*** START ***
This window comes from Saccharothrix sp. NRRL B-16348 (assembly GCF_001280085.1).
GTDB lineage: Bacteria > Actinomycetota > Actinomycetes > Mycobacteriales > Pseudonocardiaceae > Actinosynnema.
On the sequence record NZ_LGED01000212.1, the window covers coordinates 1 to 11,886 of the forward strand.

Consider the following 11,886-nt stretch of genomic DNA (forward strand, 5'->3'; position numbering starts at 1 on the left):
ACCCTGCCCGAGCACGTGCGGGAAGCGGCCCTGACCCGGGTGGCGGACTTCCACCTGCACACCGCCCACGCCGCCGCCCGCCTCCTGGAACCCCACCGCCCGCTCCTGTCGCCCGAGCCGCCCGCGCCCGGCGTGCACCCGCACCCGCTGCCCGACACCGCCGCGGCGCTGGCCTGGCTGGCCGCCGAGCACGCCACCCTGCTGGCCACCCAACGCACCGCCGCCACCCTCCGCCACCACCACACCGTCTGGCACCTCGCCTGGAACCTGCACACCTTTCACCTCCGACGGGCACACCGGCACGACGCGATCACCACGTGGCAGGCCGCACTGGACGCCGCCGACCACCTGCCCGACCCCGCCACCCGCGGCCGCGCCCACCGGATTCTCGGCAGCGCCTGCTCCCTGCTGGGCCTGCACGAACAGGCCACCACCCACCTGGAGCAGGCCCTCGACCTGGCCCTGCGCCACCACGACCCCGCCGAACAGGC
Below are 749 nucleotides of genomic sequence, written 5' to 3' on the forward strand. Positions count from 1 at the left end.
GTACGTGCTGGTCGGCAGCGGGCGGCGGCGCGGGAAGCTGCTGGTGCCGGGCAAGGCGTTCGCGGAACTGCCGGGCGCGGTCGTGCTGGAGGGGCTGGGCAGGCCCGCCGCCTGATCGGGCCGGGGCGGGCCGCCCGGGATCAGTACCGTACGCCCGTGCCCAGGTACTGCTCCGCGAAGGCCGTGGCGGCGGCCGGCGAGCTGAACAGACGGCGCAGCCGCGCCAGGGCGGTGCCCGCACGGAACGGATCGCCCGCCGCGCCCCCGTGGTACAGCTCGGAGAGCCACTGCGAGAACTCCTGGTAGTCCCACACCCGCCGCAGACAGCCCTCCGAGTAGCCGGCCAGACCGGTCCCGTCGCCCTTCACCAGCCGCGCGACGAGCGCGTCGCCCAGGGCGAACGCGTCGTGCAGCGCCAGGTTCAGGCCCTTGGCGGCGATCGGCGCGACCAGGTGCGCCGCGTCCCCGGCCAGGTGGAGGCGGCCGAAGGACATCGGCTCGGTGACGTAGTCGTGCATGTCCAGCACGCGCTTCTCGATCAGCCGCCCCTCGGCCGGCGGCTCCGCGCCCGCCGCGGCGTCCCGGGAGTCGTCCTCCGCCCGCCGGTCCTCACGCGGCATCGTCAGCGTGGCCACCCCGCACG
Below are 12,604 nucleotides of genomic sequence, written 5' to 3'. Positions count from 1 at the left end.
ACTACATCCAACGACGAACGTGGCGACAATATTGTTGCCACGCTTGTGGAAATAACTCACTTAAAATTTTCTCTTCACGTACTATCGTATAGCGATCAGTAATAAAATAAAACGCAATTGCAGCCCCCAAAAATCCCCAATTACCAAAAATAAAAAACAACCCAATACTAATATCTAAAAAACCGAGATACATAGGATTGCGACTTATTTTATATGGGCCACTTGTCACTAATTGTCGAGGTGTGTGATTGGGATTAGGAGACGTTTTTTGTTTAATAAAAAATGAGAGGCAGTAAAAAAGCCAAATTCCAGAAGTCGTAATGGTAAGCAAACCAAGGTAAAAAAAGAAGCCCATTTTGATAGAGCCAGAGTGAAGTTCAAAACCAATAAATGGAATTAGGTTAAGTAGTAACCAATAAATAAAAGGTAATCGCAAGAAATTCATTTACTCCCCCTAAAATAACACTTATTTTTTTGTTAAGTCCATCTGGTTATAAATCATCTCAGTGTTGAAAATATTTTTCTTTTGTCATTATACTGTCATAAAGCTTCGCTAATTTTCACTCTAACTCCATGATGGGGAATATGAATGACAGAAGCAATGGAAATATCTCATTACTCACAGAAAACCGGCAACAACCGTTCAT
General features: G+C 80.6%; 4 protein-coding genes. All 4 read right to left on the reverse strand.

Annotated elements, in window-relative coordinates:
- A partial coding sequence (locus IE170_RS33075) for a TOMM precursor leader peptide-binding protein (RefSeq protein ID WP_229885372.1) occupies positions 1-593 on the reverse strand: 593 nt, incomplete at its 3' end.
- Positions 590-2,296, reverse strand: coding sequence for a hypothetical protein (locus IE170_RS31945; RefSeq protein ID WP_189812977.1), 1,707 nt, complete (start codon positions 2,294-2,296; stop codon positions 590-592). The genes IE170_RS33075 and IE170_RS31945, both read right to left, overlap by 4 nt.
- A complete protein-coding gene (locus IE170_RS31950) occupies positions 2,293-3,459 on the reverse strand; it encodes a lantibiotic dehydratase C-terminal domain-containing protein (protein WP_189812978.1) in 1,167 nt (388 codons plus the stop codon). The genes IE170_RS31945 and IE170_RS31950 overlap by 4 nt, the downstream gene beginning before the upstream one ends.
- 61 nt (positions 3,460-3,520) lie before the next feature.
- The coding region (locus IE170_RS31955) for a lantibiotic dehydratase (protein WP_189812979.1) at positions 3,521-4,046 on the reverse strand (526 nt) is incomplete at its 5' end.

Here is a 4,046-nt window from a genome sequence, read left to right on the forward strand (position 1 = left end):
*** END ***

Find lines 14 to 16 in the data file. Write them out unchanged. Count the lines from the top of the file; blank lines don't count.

- A complete protein-coding gene (locus IE170_RS31950) occupies positions 2,293-3,459 on the reverse strand; it encodes a lantibiotic dehydratase C-terminal domain-containing protein (protein WP_189812978.1) in 1,167 nt (388 codons plus the stop codon). The genes IE170_RS31945 and IE170_RS31950 overlap by 4 nt, the downstream gene beginning before the upstream one ends.
- 61 nt (positions 3,460-3,520) lie before the next feature.
- The coding region (locus IE170_RS31955) for a lantibiotic dehydratase (protein WP_189812979.1) at positions 3,521-4,046 on the reverse strand (526 nt) is incomplete at its 5' end.